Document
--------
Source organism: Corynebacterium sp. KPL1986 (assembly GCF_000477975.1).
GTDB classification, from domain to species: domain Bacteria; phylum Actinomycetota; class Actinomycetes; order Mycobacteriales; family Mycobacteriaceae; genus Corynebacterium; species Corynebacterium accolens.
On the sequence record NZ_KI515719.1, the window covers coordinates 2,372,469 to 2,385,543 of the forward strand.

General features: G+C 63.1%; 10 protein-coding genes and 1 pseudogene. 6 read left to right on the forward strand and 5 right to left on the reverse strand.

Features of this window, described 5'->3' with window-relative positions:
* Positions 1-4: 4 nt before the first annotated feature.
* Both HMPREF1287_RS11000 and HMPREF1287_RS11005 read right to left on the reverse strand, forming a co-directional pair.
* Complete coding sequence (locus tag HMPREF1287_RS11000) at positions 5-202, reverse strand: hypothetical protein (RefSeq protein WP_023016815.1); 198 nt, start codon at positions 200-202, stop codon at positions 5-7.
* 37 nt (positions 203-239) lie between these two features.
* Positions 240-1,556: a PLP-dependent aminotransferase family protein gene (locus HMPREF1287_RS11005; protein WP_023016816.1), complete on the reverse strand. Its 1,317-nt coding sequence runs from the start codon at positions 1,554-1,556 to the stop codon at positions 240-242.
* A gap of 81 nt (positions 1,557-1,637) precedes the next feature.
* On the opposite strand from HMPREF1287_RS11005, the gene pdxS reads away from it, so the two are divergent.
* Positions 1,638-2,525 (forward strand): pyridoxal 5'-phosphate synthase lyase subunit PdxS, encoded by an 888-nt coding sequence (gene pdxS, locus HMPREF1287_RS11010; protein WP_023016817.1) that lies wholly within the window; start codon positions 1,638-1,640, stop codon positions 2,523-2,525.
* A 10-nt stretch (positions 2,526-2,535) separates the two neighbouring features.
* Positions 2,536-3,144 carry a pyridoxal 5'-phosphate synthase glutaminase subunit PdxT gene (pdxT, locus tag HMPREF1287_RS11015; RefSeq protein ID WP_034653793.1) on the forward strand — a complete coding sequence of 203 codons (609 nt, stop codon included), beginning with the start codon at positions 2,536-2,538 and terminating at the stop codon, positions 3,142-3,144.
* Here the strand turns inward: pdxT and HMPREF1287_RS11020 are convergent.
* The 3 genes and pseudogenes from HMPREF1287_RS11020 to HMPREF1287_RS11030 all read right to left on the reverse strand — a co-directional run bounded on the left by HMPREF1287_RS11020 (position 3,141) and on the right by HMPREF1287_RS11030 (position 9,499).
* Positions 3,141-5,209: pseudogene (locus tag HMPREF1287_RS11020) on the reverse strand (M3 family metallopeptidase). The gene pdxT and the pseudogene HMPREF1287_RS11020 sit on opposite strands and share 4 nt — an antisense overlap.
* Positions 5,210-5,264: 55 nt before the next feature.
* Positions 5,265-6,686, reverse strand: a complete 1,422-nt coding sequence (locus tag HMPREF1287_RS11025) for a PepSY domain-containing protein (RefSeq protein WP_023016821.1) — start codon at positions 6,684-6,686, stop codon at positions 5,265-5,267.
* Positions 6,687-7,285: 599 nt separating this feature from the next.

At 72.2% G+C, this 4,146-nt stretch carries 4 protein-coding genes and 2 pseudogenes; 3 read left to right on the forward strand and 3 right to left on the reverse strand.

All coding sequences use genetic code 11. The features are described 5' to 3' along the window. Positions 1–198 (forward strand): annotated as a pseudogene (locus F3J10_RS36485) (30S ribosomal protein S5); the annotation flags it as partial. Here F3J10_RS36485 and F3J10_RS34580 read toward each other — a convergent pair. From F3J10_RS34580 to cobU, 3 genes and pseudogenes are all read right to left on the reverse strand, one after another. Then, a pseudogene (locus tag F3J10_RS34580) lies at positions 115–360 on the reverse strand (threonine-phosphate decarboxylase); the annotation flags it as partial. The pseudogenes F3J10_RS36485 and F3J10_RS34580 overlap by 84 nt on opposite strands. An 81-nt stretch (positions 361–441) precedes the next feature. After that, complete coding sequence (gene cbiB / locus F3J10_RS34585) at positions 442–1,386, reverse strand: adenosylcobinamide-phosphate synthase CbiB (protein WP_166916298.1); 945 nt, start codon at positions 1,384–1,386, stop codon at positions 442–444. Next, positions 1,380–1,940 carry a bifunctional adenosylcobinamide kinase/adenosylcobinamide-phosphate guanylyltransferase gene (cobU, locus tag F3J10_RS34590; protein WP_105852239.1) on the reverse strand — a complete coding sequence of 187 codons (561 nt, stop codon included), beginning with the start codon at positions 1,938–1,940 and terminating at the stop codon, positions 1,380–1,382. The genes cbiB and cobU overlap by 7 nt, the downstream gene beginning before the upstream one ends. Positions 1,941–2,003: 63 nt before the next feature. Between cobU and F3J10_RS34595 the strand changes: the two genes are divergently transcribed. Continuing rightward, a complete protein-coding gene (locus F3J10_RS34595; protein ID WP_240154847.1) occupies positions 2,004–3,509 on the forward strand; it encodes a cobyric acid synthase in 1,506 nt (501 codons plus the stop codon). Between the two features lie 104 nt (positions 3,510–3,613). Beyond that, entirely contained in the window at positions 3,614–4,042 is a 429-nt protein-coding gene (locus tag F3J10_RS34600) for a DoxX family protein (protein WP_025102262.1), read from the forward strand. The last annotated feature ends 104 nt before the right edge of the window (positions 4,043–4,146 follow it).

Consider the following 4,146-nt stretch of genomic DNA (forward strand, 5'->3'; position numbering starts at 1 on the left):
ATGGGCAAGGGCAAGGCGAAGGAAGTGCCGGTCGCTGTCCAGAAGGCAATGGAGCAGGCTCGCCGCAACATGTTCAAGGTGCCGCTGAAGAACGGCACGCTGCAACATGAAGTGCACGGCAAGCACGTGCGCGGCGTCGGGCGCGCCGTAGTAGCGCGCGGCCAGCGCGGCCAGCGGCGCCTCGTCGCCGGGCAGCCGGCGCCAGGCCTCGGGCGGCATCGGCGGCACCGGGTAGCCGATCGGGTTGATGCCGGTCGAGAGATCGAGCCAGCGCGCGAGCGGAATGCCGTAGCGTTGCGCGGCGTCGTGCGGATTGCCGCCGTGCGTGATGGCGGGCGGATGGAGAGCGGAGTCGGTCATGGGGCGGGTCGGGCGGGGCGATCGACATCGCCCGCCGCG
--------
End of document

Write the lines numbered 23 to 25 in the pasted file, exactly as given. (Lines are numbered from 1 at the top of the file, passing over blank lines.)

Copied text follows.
All coding sequences use genetic code 11. The features are described 5' to 3' along the window. Positions 1–198 (forward strand): annotated as a pseudogene (locus F3J10_RS36485) (30S ribosomal protein S5); the annotation flags it as partial. Here F3J10_RS36485 and F3J10_RS34580 read toward each other — a convergent pair. From F3J10_RS34580 to cobU, 3 genes and pseudogenes are all read right to left on the reverse strand, one after another. Then, a pseudogene (locus tag F3J10_RS34580) lies at positions 115–360 on the reverse strand (threonine-phosphate decarboxylase); the annotation flags it as partial. The pseudogenes F3J10_RS36485 and F3J10_RS34580 overlap by 84 nt on opposite strands. An 81-nt stretch (positions 361–441) precedes the next feature. After that, complete coding sequence (gene cbiB / locus F3J10_RS34585) at positions 442–1,386, reverse strand: adenosylcobinamide-phosphate synthase CbiB (protein WP_166916298.1); 945 nt, start codon at positions 1,384–1,386, stop codon at positions 442–444. Next, positions 1,380–1,940 carry a bifunctional adenosylcobinamide kinase/adenosylcobinamide-phosphate guanylyltransferase gene (cobU, locus tag F3J10_RS34590; protein WP_105852239.1) on the reverse strand — a complete coding sequence of 187 codons (561 nt, stop codon included), beginning with the start codon at positions 1,938–1,940 and terminating at the stop codon, positions 1,380–1,382. The genes cbiB and cobU overlap by 7 nt, the downstream gene beginning before the upstream one ends. Positions 1,941–2,003: 63 nt before the next feature. Between cobU and F3J10_RS34595 the strand changes: the two genes are divergently transcribed. Continuing rightward, a complete protein-coding gene (locus F3J10_RS34595; protein ID WP_240154847.1) occupies positions 2,004–3,509 on the forward strand; it encodes a cobyric acid synthase in 1,506 nt (501 codons plus the stop codon). Between the two features lie 104 nt (positions 3,510–3,613). Beyond that, entirely contained in the window at positions 3,614–4,042 is a 429-nt protein-coding gene (locus tag F3J10_RS34600) for a DoxX family protein (protein WP_025102262.1), read from the forward strand. The last annotated feature ends 104 nt before the right edge of the window (positions 4,043–4,146 follow it).

Consider the following 4,146-nt stretch of genomic DNA (forward strand, 5'->3'; position numbering starts at 1 on the left):
ATGGGCAAGGGCAAGGCGAAGGAAGTGCCGGTCGCTGTCCAGAAGGCAATGGAGCAGGCTCGCCGCAACATGTTCAAGGTGCCGCTGAAGAACGGCACGCTGCAACATGAAGTGCACGGCAAGCACGTGCGCGGCGTCGGGCGCGCCGTAGTAGCGCGCGGCCAGCGCGGCCAGCGGCGCCTCGTCGCCGGGCAGCCGGCGCCAGGCCTCGGGCGGCATCGGCGGCACCGGGTAGCCGATCGGGTTGATGCCGGTCGAGAGATCGAGCCAGCGCGCGAGCGGAATGCCGTAGCGTTGCGCGGCGTCGTGCGGATTGCCGCCGTGCGTGATGGCGGGCGGATGGAGAGCGGAGTCGGTCATGGGGCGGGTCGGGCGGGGCGATCGACATCGCCCGCCGCG